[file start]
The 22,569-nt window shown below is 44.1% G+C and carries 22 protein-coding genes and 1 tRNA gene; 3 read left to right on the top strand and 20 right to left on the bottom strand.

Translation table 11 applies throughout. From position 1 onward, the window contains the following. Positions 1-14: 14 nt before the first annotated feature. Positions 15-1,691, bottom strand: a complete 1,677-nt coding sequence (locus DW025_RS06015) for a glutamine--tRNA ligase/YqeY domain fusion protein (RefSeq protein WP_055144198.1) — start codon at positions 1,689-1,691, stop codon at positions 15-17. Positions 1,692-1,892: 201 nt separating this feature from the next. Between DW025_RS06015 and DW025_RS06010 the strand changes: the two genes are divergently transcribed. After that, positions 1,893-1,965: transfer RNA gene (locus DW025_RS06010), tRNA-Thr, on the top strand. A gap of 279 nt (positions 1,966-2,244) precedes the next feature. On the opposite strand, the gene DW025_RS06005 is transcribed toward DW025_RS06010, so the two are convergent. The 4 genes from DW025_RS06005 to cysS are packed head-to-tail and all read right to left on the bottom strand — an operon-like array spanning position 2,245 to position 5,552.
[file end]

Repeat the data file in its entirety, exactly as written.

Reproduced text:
The 22,569-nt window shown below is 44.1% G+C and carries 22 protein-coding genes and 1 tRNA gene; 3 read left to right on the top strand and 20 right to left on the bottom strand.

Translation table 11 applies throughout. From position 1 onward, the window contains the following. Positions 1-14: 14 nt before the first annotated feature. Positions 15-1,691, bottom strand: a complete 1,677-nt coding sequence (locus DW025_RS06015) for a glutamine--tRNA ligase/YqeY domain fusion protein (RefSeq protein WP_055144198.1) — start codon at positions 1,689-1,691, stop codon at positions 15-17. Positions 1,692-1,892: 201 nt separating this feature from the next. Between DW025_RS06015 and DW025_RS06010 the strand changes: the two genes are divergently transcribed. After that, positions 1,893-1,965: transfer RNA gene (locus DW025_RS06010), tRNA-Thr, on the top strand. A gap of 279 nt (positions 1,966-2,244) precedes the next feature. On the opposite strand, the gene DW025_RS06005 is transcribed toward DW025_RS06010, so the two are convergent. The 4 genes from DW025_RS06005 to cysS are packed head-to-tail and all read right to left on the bottom strand — an operon-like array spanning position 2,245 to position 5,552.